The answer, I think, is that service jobs are worse in the States than they were twenty-five years ago: lower-paying, more demanding, less likely to carry benefits. And those jobs are no longer so much a stepping stone to better jobs as they are a whole sector of the economy. Service is bad because the people performing the service are paid badly and treated badly, and there's no profit motive to make them keep the customer satisfied, because they're not going to make any of that profit, even indirectly. A Communist-era waiter or ticket seller or bus driver had no economic reason to be efficient or friendly, because no matter how well they did their job it wasn't going to benefit them; nobody was making any money off this. An American working in a low-end service job today is in the same boat, or a worse one: someone is making money off their work, but doing it well doesn't get them anywhere. Doing a job well doesn't lead to a better job; there's just an endless series of crappy jobs. And the profit is all for investors: we've had decades now of hearing how overpaid workers cut into profits. If that's your mindset, you can't expect workers to be motivated by pay or profit. They don't get any.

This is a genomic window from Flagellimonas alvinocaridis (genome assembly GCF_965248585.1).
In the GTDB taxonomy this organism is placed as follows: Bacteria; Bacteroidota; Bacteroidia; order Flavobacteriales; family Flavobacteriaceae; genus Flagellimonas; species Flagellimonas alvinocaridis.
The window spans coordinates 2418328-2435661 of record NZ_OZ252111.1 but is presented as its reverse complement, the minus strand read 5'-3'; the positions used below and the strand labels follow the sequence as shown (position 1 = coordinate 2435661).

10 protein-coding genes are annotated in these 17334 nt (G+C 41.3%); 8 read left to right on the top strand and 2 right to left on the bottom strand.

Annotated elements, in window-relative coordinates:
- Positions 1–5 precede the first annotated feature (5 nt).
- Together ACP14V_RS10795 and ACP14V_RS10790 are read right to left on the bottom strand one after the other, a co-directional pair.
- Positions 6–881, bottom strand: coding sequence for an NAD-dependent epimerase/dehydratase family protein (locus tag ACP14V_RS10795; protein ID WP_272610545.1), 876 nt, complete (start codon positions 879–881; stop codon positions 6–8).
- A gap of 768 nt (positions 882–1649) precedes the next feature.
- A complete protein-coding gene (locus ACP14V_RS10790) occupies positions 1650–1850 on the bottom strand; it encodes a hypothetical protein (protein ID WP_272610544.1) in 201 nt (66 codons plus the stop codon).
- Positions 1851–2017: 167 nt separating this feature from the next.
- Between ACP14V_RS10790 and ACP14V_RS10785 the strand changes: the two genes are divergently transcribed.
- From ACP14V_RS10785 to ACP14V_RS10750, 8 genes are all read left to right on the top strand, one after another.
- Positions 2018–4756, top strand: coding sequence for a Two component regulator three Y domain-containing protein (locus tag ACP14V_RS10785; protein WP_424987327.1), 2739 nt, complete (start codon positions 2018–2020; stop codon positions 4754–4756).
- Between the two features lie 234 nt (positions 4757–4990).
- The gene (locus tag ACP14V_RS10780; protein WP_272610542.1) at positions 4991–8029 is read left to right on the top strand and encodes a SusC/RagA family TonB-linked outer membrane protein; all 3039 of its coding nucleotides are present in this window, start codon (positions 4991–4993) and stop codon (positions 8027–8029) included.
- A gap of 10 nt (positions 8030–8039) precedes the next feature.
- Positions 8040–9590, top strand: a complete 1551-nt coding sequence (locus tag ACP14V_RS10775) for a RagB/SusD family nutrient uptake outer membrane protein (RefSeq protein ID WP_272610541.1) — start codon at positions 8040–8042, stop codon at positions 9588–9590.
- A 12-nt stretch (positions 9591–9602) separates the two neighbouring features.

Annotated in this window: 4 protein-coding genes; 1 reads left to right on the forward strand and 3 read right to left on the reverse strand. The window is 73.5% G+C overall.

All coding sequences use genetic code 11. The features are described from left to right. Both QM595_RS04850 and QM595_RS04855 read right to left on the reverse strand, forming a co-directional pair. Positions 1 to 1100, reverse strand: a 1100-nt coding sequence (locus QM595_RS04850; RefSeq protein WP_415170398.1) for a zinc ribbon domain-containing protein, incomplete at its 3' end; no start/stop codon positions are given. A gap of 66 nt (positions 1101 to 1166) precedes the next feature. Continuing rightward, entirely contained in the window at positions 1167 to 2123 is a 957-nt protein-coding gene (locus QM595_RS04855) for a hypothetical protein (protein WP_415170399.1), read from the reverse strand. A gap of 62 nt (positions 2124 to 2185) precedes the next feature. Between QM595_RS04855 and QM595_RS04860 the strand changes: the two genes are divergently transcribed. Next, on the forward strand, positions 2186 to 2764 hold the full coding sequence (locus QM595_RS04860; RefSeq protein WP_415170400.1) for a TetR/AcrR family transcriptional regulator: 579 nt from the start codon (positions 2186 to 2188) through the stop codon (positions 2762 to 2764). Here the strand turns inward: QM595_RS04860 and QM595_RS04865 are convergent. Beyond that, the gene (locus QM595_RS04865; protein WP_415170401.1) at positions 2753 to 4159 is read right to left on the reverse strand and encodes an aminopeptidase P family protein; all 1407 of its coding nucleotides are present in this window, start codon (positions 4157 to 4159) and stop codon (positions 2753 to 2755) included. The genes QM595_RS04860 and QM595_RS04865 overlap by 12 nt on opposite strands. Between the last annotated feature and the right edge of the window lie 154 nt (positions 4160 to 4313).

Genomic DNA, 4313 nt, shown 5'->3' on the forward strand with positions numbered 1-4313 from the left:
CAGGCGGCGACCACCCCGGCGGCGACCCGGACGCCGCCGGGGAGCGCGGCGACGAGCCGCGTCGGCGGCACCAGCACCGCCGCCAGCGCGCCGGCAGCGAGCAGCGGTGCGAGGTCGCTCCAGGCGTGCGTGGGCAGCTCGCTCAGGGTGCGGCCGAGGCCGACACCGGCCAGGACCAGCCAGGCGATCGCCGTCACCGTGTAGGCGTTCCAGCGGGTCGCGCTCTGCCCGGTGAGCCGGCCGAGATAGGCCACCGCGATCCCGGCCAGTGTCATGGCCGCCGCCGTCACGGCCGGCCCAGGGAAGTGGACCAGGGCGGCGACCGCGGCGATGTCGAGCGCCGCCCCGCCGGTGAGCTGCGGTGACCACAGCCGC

The Czechs are better at customer service now, some of the time. (The rest of the time, well, they're still a Slavic culture and dealing with tourists is a pain in the ass.) But things aren't looking up for us in the States.